The gap between the yearling and 2-year-old sales in New Zealands affords horsemen the opportunity to bring their horses along at a more leisurely pace that ultimately does the animals a world of good, Miller opines.

“They have a bit of a different way of training their horses,” he said. “What Sam does is break the horse and then turn it out for 30 days. Get back on it, get it up to a good gallop and then give it another 30 days off. And then once you get into June, you go on from there, but the horse gets two or three breaks from the time it starts. If he feels he needs 10 days in the paddock at some point, there’s really no pressure.”

The team’s purchase went his 200 meters in :10.45 ahead of the Ready To Run Sale and caught the eye of noted judge John Foote, who gave NZ$400,000 for the athletic bay.

“We were very happy with that for sure,” Miller affirmed. “For our first venture down there, to even make a profit was great. Kip and I were both pretty green when you go down to the Southern Hemisphere–you don’t know the pedigrees and you’re not familiar with the farms you’re buying off of. It’s a really different landscape. But it is the least-intimidating landscape. People are so helpful and friendly and now after doing it once or twice, it’s second nature now.

Miller continued, “Sam liked him all along. He thought he was one of his top two or three horses and I thought he breezed really well. He had his head down, breezed really easy. The goal isn’t to get him to go :10 flat, the goal is to try to get him to go just fast enough doing everything the right way. The horse kind of did that on his own.”

Beluga is off to a promising start, having built on a debut second Mar. 1 to graduate by a measured half-length Mar. 14 for G1 Melbourne Cup-winning trainer David Hall (video). This season, the Ready 2 Run Sale has tossed up the likes of 2019 G1 Longines Hong Kong Sprint winner Beat the Clock (Aus) (Hinchinbrook {Aus}) and Golden Sixty (Aus) (Medaglia d’Oro), who landed the BMW Hong Kong Derby Mar. 22. Miller hopes Beluga can be the next good thing in Hong Kong.

“I am hoping that this is just the beginning of a successful career over there,” said Miller. “He couldn’t have won more easily, he’s got tactical speed and I’d have to think he wants to go significantly farther than six furlongs. Any time that they’re successful this early in their career, you have a lot to look forward to. Things don’t really get going for another six or eight months for a horse like him.”

This past January, Miller and Elser teamed with Kilgravin Lodge’s Eion Kemp to purchase a colt by Ocean Park (NZ) for NZ$50,000 at this year’s Book 1 and, in partnership with Beatson, gave NZ$75,000 for a Per Incanto colt during Book 2. In partnership with Kilgravin, they also purchased a No Nay Never colt for A$80,000 at Inglis Melbourne Premier Sale in February. All three are headed to the RTR sale in eight months’ time.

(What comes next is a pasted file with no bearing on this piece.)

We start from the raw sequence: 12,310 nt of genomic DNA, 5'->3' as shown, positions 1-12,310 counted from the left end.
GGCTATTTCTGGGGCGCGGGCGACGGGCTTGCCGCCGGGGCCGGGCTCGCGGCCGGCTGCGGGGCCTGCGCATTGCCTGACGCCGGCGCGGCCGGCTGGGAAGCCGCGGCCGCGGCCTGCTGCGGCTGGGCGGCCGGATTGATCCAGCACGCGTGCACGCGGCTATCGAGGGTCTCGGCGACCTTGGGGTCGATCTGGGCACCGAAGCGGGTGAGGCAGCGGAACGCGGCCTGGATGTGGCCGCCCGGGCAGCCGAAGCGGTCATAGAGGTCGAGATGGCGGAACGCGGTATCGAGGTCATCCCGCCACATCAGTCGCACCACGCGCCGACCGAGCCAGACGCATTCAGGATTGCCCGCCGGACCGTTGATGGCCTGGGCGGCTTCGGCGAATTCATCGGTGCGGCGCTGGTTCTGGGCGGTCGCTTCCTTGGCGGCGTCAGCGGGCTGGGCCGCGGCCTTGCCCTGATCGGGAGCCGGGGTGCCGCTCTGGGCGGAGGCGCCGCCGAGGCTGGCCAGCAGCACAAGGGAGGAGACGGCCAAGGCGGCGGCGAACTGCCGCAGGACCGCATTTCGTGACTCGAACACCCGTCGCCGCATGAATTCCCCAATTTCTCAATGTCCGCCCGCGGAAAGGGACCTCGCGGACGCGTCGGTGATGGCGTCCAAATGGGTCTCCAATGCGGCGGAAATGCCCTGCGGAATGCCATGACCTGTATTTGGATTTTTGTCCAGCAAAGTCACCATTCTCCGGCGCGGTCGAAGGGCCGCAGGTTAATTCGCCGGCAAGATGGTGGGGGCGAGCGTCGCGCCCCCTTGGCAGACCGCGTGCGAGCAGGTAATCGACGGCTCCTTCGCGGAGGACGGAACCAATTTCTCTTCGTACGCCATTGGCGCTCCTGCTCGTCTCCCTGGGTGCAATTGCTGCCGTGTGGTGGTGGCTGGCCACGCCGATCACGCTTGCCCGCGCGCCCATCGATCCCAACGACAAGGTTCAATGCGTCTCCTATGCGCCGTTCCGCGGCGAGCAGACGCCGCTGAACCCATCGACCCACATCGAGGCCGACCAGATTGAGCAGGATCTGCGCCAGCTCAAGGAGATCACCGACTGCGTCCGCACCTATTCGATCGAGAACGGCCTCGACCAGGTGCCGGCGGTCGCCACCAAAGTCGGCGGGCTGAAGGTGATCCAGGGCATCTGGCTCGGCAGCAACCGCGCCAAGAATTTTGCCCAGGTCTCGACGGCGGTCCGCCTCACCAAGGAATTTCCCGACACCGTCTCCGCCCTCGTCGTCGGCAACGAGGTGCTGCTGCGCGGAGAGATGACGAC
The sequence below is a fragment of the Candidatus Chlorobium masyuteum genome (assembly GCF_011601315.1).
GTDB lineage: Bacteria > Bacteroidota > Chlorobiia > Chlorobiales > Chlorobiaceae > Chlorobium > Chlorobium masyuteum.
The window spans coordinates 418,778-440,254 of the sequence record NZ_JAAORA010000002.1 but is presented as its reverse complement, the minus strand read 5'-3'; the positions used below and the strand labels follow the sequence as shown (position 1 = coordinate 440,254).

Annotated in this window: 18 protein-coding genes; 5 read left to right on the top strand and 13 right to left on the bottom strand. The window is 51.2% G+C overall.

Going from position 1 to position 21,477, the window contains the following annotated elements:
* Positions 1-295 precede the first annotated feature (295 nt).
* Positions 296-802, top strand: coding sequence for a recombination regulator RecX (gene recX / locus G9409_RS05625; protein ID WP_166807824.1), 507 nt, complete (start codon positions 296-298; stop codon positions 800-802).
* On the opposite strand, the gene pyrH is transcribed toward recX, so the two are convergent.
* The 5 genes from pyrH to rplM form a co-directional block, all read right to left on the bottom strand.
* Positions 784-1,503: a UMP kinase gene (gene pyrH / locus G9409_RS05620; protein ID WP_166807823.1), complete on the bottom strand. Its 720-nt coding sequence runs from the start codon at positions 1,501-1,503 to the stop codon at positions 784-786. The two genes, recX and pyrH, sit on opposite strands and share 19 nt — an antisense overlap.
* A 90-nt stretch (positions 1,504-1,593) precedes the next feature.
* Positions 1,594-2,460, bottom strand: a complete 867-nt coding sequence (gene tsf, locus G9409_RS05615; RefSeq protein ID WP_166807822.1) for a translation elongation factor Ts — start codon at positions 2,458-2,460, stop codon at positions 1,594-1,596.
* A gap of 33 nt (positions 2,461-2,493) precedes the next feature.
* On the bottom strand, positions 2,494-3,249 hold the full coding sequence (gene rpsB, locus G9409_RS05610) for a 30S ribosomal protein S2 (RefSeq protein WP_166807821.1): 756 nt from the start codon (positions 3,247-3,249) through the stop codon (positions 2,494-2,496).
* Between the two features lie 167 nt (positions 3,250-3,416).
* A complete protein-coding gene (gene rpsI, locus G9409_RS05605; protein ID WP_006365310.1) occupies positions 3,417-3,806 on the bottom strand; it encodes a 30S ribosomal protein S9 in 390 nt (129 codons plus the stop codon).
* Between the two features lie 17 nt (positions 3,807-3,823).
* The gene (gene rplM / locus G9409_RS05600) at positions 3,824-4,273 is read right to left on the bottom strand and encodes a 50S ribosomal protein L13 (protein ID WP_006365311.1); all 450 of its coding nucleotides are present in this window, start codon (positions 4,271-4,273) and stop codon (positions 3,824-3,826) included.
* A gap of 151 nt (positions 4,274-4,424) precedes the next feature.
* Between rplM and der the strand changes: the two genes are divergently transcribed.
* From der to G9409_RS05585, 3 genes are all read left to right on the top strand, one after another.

Kirkwood Keeps Gallop-Only Program at Gulfstream Sale

Anne M. Eberhardt

Four previous sale horses asked only to gallop have become black-type performers.

Kip Elser’s Kirkwood Stables will continue to only gallop its entrants during the under tack show for The Gulfstream Sale as the stable has done for the past two years, rather than push the juveniles through a timed workout.

Elser launched this experiment in 2018 at Fasig-Tipton’s select 2-year-olds in training sale at Gulfstream Park following a conversation during the Saratoga Race Course meet with a friend who proposed pinhooking yearlings at the 2-year-olds in training sale without pushing the young horses during the under tack show.

Previous “gallop-only” prospects, offered only at The Gulfstream Sale, had been cataloged as part of the Kirkwood Stables consignment but also under the names Midway Gallop or Gulfstream Gallop so buyers knew what to expect. This year the Gulfstream entrants have been cataloged only under Kirkwood Stables, so Elser wants to be sure buyers know the gallop-only program is still in place.

“We have had very positive results at the sales and on the racetrack,” Elser said. “Maybe we leave a little money on the table, but we are selling every horse and reducing the injury rate.”

During the first two years of the program, Kirkwood offered 14 juveniles, of which eight were sold in the ring for an average of $121,250. The others that did not meet their reserve prices all found new homes through private sales.

Out of these 14 horses, 11 went on to start in a race, and six became winners. Four of the horses became black-type performers, led by winner Splashy Kisses, a daughter of Blame  who was second in the Pocahontas Stakes (G2) and third in the Sweet Life Stakes (G3), and Defense Wins, a son of Flatter  who was third in last year’s Runhappy Del Mar Futurity (G1). Both of these graded stakes horses are trained by Doug O’Neill. Kirkwood also sold stakes-placed winners Irish Hustle, a daughter of Data Link, and Wicked Slider, a gelding by Wicked Strong .